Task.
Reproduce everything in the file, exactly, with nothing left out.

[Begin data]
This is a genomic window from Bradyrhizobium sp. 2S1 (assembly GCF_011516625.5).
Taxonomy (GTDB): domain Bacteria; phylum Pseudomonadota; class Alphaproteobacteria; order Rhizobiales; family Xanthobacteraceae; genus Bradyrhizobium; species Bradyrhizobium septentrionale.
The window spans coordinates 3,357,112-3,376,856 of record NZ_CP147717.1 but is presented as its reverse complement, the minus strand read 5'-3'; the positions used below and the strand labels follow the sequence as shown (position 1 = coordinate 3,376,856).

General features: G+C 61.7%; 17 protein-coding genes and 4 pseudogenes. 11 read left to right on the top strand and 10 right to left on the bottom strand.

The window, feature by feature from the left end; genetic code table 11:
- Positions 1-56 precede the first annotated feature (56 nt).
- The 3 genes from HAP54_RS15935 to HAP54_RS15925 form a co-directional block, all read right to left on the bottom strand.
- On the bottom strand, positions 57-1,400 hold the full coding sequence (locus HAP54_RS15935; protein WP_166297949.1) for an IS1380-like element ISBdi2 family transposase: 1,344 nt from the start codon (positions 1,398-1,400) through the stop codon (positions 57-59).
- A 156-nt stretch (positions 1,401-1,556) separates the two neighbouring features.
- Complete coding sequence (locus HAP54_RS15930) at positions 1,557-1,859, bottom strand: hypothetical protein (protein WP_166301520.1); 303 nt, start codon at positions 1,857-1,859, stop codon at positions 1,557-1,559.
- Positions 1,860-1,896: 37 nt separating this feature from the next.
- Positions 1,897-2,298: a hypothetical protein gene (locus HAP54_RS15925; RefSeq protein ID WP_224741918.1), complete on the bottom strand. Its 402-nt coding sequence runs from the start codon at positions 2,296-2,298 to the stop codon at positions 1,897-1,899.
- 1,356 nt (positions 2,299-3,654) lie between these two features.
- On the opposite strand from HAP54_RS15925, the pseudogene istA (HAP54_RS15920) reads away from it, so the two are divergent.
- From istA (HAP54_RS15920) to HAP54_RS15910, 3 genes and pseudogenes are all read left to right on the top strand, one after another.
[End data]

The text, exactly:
This is a genomic window from Bradyrhizobium sp. 2S1 (assembly GCF_011516625.5).
Taxonomy (GTDB): domain Bacteria; phylum Pseudomonadota; class Alphaproteobacteria; order Rhizobiales; family Xanthobacteraceae; genus Bradyrhizobium; species Bradyrhizobium septentrionale.
The window spans coordinates 3,357,112-3,376,856 of record NZ_CP147717.1 but is presented as its reverse complement, the minus strand read 5'-3'; the positions used below and the strand labels follow the sequence as shown (position 1 = coordinate 3,376,856).

General features: G+C 61.7%; 17 protein-coding genes and 4 pseudogenes. 11 read left to right on the top strand and 10 right to left on the bottom strand.

The window, feature by feature from the left end; genetic code table 11:
- Positions 1-56 precede the first annotated feature (56 nt).
- The 3 genes from HAP54_RS15935 to HAP54_RS15925 form a co-directional block, all read right to left on the bottom strand.
- On the bottom strand, positions 57-1,400 hold the full coding sequence (locus HAP54_RS15935; protein WP_166297949.1) for an IS1380-like element ISBdi2 family transposase: 1,344 nt from the start codon (positions 1,398-1,400) through the stop codon (positions 57-59).
- A 156-nt stretch (positions 1,401-1,556) separates the two neighbouring features.
- Complete coding sequence (locus HAP54_RS15930) at positions 1,557-1,859, bottom strand: hypothetical protein (protein WP_166301520.1); 303 nt, start codon at positions 1,857-1,859, stop codon at positions 1,557-1,559.
- Positions 1,860-1,896: 37 nt separating this feature from the next.
- Positions 1,897-2,298: a hypothetical protein gene (locus HAP54_RS15925; RefSeq protein ID WP_224741918.1), complete on the bottom strand. Its 402-nt coding sequence runs from the start codon at positions 2,296-2,298 to the stop codon at positions 1,897-1,899.
- 1,356 nt (positions 2,299-3,654) lie between these two features.
- On the opposite strand from HAP54_RS15925, the pseudogene istA (HAP54_RS15920) reads away from it, so the two are divergent.
- From istA (HAP54_RS15920) to HAP54_RS15910, 3 genes and pseudogenes are all read left to right on the top strand, one after another.